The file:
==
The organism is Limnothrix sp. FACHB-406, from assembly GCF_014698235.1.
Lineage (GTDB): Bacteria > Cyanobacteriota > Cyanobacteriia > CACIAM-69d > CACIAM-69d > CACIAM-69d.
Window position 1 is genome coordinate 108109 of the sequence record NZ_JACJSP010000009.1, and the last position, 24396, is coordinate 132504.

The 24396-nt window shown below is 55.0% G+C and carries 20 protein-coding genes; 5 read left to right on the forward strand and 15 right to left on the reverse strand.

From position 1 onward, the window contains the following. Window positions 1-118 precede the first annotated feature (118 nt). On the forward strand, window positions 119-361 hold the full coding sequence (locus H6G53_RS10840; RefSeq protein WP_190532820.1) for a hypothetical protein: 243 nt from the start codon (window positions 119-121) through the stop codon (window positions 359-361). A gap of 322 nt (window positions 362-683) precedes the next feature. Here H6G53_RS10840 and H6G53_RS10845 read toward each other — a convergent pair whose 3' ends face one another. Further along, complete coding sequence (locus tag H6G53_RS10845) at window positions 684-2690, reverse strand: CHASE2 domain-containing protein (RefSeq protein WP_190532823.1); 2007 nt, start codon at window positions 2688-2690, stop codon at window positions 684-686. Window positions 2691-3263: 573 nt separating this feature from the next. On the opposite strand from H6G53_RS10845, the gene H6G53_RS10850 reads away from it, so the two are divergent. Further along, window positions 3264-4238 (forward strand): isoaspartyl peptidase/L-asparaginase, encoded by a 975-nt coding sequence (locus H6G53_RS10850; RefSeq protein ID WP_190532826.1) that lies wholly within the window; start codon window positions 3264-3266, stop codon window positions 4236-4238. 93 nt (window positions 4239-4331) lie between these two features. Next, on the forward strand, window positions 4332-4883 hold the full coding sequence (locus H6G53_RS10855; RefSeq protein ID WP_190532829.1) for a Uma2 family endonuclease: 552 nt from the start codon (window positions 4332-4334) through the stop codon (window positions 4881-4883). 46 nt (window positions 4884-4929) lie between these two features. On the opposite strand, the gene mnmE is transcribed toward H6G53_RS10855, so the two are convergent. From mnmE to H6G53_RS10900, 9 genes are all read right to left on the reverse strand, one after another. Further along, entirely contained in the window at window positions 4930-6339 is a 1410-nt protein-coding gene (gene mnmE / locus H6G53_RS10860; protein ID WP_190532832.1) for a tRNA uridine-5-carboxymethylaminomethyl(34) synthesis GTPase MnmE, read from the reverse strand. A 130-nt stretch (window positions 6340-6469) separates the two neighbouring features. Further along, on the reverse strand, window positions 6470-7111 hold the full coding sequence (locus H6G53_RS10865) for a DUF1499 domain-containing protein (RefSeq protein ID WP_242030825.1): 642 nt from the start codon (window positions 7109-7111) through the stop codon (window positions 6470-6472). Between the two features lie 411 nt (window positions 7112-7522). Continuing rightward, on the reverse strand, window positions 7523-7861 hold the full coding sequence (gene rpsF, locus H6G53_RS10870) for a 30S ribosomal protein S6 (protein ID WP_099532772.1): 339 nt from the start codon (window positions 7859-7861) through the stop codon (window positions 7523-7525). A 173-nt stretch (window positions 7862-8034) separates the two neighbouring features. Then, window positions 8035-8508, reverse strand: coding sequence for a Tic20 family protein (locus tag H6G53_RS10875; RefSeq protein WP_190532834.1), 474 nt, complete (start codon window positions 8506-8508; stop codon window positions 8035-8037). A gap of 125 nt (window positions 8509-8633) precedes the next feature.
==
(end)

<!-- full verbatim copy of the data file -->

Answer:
The organism is Limnothrix sp. FACHB-406, from assembly GCF_014698235.1.
Lineage (GTDB): Bacteria > Cyanobacteriota > Cyanobacteriia > CACIAM-69d > CACIAM-69d > CACIAM-69d.
Window position 1 is genome coordinate 108109 of the sequence record NZ_JACJSP010000009.1, and the last position, 24396, is coordinate 132504.

The 24396-nt window shown below is 55.0% G+C and carries 20 protein-coding genes; 5 read left to right on the forward strand and 15 right to left on the reverse strand.

From position 1 onward, the window contains the following. Window positions 1-118 precede the first annotated feature (118 nt). On the forward strand, window positions 119-361 hold the full coding sequence (locus H6G53_RS10840; RefSeq protein WP_190532820.1) for a hypothetical protein: 243 nt from the start codon (window positions 119-121) through the stop codon (window positions 359-361). A gap of 322 nt (window positions 362-683) precedes the next feature. Here H6G53_RS10840 and H6G53_RS10845 read toward each other — a convergent pair whose 3' ends face one another. Further along, complete coding sequence (locus tag H6G53_RS10845) at window positions 684-2690, reverse strand: CHASE2 domain-containing protein (RefSeq protein WP_190532823.1); 2007 nt, start codon at window positions 2688-2690, stop codon at window positions 684-686. Window positions 2691-3263: 573 nt separating this feature from the next. On the opposite strand from H6G53_RS10845, the gene H6G53_RS10850 reads away from it, so the two are divergent. Further along, window positions 3264-4238 (forward strand): isoaspartyl peptidase/L-asparaginase, encoded by a 975-nt coding sequence (locus H6G53_RS10850; RefSeq protein ID WP_190532826.1) that lies wholly within the window; start codon window positions 3264-3266, stop codon window positions 4236-4238. 93 nt (window positions 4239-4331) lie between these two features. Next, on the forward strand, window positions 4332-4883 hold the full coding sequence (locus H6G53_RS10855; RefSeq protein ID WP_190532829.1) for a Uma2 family endonuclease: 552 nt from the start codon (window positions 4332-4334) through the stop codon (window positions 4881-4883). 46 nt (window positions 4884-4929) lie between these two features. On the opposite strand, the gene mnmE is transcribed toward H6G53_RS10855, so the two are convergent. From mnmE to H6G53_RS10900, 9 genes are all read right to left on the reverse strand, one after another. Further along, entirely contained in the window at window positions 4930-6339 is a 1410-nt protein-coding gene (gene mnmE / locus H6G53_RS10860; protein ID WP_190532832.1) for a tRNA uridine-5-carboxymethylaminomethyl(34) synthesis GTPase MnmE, read from the reverse strand. A 130-nt stretch (window positions 6340-6469) separates the two neighbouring features. Further along, on the reverse strand, window positions 6470-7111 hold the full coding sequence (locus H6G53_RS10865) for a DUF1499 domain-containing protein (RefSeq protein ID WP_242030825.1): 642 nt from the start codon (window positions 7109-7111) through the stop codon (window positions 6470-6472). Between the two features lie 411 nt (window positions 7112-7522). Continuing rightward, on the reverse strand, window positions 7523-7861 hold the full coding sequence (gene rpsF, locus H6G53_RS10870) for a 30S ribosomal protein S6 (protein ID WP_099532772.1): 339 nt from the start codon (window positions 7859-7861) through the stop codon (window positions 7523-7525). A 173-nt stretch (window positions 7862-8034) separates the two neighbouring features. Then, window positions 8035-8508, reverse strand: coding sequence for a Tic20 family protein (locus tag H6G53_RS10875; RefSeq protein WP_190532834.1), 474 nt, complete (start codon window positions 8506-8508; stop codon window positions 8035-8037). A gap of 125 nt (window positions 8509-8633) precedes the next feature.